But freezing to the point of numbness out front paid off inside, as we all ended up in various spots in the first or second row.  One element that's gotten little mention in reviews is that the opening act was the Dex Romweber Duo.  For our little group, the combination of Dex and Sara with Wanda and Jack was just too mind-blowing and we were as revved up for the openers as the headliners.  Dex let us know right away that they'd be playing only a 30 minute set and that was a shame, seeing as how he and Sara tore it up as usual.  Too many of their great tunes had to be left out, though they included favorites such as Mexicali Baby, People, Places, and Things, and the always fantastic show closer, Grey Skies.  As an added treat, they had a local friend join them on standup bass for a few tunes.  And, as it turned out, they probably could have played another 10-15 minutes.  



Because then the wait began.  The hours standing outside suddenly seemed like nothing compared to the 45 minutes we spent fidgeting to the surprisingly low-key, sleep-inducing music that was piped in between sets.  We were antsy, we'd come for raucous rockabilly.  Could Wanda and Jack rip us out of the comatose state we were quickly descending into?  Hah.  Silly question...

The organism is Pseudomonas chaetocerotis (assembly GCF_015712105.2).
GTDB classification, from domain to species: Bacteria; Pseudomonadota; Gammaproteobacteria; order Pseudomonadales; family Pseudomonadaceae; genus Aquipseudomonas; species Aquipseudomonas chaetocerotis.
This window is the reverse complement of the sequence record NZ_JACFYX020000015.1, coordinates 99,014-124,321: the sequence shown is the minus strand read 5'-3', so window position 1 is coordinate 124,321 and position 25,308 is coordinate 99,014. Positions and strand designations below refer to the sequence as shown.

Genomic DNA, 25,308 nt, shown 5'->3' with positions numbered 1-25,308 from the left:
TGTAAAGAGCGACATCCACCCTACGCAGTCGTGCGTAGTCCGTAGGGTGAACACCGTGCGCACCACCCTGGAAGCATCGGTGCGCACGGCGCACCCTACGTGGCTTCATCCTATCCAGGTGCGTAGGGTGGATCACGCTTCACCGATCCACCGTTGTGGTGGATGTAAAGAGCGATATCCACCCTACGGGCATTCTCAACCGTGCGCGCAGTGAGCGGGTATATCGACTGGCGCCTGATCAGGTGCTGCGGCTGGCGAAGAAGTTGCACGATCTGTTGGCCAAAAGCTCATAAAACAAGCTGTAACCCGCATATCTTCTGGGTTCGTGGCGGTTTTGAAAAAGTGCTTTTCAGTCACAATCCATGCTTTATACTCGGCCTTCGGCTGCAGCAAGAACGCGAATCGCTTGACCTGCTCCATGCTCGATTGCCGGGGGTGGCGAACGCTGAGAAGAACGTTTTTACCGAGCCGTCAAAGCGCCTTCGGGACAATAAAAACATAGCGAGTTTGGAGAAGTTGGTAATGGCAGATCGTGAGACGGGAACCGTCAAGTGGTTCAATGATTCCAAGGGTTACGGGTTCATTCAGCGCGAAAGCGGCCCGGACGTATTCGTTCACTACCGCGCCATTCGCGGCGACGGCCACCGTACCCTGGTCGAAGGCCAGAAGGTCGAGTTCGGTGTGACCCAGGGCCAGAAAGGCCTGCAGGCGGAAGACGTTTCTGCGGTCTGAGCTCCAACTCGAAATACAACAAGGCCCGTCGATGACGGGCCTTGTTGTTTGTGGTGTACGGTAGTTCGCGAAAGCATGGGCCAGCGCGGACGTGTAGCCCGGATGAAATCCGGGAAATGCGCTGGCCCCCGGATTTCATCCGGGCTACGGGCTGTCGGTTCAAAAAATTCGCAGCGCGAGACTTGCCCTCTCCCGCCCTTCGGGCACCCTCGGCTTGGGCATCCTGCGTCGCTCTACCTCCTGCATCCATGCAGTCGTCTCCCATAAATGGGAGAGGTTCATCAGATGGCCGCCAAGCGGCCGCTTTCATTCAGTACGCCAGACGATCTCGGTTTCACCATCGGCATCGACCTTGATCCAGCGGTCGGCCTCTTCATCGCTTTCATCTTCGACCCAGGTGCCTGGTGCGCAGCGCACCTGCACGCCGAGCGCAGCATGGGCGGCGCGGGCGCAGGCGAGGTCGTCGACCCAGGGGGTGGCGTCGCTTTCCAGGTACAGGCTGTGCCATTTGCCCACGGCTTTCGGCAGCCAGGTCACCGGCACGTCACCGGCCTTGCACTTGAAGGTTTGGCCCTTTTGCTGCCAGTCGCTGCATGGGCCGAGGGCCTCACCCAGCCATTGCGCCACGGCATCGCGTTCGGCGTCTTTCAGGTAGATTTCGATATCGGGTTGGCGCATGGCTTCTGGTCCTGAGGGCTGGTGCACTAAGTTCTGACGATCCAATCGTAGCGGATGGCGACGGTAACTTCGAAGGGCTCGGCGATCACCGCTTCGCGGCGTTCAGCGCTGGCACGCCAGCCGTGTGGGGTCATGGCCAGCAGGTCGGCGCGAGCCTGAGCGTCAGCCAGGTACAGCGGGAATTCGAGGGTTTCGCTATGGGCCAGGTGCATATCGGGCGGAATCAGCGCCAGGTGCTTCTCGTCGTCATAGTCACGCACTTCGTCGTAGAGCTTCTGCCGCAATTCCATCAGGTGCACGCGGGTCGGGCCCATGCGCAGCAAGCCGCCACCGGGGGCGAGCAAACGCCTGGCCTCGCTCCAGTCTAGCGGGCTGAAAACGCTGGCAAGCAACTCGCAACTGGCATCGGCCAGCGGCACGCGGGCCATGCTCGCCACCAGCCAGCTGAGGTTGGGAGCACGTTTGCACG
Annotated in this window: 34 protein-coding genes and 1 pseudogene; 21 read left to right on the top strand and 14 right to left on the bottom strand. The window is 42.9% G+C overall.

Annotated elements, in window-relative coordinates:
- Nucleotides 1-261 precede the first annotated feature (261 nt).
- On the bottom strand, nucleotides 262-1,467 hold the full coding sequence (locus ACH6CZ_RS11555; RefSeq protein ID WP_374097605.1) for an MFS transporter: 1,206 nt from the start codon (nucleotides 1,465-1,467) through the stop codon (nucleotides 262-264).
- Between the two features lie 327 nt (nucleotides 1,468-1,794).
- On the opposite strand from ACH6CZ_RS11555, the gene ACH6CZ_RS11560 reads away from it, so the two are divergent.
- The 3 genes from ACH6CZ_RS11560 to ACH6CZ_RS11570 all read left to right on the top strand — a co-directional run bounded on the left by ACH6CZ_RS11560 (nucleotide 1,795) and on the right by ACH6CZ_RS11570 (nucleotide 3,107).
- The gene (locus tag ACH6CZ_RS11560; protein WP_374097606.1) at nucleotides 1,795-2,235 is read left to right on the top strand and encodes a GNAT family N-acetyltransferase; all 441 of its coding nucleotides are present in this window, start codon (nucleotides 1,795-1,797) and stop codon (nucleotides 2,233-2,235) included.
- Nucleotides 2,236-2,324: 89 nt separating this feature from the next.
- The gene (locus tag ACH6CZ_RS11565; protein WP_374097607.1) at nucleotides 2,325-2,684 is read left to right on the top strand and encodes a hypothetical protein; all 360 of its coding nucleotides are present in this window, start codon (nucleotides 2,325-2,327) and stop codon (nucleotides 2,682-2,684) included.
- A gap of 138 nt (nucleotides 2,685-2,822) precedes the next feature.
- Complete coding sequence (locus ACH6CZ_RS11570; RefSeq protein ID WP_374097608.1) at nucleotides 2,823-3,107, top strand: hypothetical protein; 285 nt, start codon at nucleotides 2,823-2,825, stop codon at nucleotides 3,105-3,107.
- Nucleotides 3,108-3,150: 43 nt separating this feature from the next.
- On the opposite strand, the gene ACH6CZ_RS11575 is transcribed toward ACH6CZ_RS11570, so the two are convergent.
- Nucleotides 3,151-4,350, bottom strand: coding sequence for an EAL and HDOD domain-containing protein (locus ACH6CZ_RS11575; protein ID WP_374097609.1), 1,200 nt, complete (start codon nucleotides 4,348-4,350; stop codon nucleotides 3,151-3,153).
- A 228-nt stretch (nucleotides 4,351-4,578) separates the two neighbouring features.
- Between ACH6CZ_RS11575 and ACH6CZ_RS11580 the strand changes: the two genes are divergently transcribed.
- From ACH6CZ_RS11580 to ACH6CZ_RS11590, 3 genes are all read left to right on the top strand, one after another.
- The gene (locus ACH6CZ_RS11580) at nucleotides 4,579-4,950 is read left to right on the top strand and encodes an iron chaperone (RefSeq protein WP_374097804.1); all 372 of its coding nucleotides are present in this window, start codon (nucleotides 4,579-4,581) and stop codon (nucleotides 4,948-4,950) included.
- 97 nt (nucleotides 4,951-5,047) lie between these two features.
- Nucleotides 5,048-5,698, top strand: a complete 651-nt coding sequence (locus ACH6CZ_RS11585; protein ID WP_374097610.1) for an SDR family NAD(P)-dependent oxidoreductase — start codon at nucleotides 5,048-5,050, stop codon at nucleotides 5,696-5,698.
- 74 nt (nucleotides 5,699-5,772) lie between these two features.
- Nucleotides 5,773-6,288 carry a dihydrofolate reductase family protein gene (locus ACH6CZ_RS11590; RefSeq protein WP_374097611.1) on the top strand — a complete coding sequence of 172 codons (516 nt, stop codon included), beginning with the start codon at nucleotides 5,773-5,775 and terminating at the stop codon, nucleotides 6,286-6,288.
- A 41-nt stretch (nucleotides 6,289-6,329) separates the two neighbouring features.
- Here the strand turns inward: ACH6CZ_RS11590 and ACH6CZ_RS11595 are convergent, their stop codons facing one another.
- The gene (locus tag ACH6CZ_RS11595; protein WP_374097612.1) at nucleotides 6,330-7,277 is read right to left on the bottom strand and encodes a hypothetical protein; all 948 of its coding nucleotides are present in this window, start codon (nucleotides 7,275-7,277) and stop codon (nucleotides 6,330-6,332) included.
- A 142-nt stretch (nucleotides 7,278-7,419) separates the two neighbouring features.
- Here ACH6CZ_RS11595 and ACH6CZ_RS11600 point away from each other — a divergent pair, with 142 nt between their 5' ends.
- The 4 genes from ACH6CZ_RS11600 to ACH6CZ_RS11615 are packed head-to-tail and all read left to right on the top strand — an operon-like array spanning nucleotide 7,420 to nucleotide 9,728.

It was obvious at a few points that Wanda and the Third Man Band have not had much time to gel, but in many ways that added to the charm of the show. As Jack always puts it, it created a scenario for interesting things to happen. From Wanda needing lyric sheets on a few songs (a trick she nicked from Elvis) to backup singers The Cupcakes looking at Jack blankly when he asked them for a D during the band introductions, things were a touch rocky. But he just keeps going and she's so disarming that it made the show fun rather than clumsy.  The overriding feeling was one of joyous energy, as Jack danced around the stage with a grin on his face and Wanda held the crowd in the palm of her hand.  

Bit of distortion in this video, keep the volume on the low side--


Much has been made in recent articles about Wanda's new Jack-produced album, The Party Ain't Over, of the fact that she opened the door back in the 50's for practically every female rock'n'roll singer after her.  Beginning as a country vocalist, she was one of the first to put on a risque dress instead of a cowboy hat, and to growl out tunes about mean, mean men and wild times in Nagasaki. But it's obvious watching her now that she never lost her dignity or her class along the way, a lesson that too many of the female artists she paved the way for unfortunately never learned.  With any luck, they'll pick up the new album and catch one of the shows on her current tour before it's too late.